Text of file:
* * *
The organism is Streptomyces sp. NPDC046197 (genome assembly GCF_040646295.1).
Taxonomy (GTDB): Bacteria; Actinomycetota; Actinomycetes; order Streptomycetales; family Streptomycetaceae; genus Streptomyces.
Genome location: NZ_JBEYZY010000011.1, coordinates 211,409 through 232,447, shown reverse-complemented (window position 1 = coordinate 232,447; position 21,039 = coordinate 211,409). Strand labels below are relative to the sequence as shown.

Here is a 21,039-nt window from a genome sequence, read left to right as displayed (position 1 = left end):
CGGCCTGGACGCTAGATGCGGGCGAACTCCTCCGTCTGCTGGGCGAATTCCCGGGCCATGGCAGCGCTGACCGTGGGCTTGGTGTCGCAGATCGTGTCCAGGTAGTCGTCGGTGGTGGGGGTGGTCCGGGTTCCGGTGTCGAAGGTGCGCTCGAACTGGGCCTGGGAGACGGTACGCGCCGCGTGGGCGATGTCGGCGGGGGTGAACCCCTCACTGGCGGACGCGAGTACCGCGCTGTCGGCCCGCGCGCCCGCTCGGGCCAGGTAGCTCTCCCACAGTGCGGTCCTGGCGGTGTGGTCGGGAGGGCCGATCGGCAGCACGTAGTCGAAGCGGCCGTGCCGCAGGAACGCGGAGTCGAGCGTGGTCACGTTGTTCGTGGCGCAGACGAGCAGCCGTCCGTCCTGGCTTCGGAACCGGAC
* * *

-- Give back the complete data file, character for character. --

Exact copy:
The organism is Streptomyces sp. NPDC046197 (genome assembly GCF_040646295.1).
Taxonomy (GTDB): Bacteria; Actinomycetota; Actinomycetes; order Streptomycetales; family Streptomycetaceae; genus Streptomyces.
Genome location: NZ_JBEYZY010000011.1, coordinates 211,409 through 232,447, shown reverse-complemented (window position 1 = coordinate 232,447; position 21,039 = coordinate 211,409). Strand labels below are relative to the sequence as shown.

Here is a 21,039-nt window from a genome sequence, read left to right as displayed (position 1 = left end):
CGGCCTGGACGCTAGATGCGGGCGAACTCCTCCGTCTGCTGGGCGAATTCCCGGGCCATGGCAGCGCTGACCGTGGGCTTGGTGTCGCAGATCGTGTCCAGGTAGTCGTCGGTGGTGGGGGTGGTCCGGGTTCCGGTGTCGAAGGTGCGCTCGAACTGGGCCTGGGAGACGGTACGCGCCGCGTGGGCGATGTCGGCGGGGGTGAACCCCTCACTGGCGGACGCGAGTACCGCGCTGTCGGCCCGCGCGCCCGCTCGGGCCAGGTAGCTCTCCCACAGTGCGGTCCTGGCGGTGTGGTCGGGAGGGCCGATCGGCAGCACGTAGTCGAAGCGGCCGTGCCGCAGGAACGCGGAGTCGAGCGTGGTCACGTTGTTCGTGGCGCAGACGAGCAGCCGTCCGTCCTGGCTTCGGAACCGGAC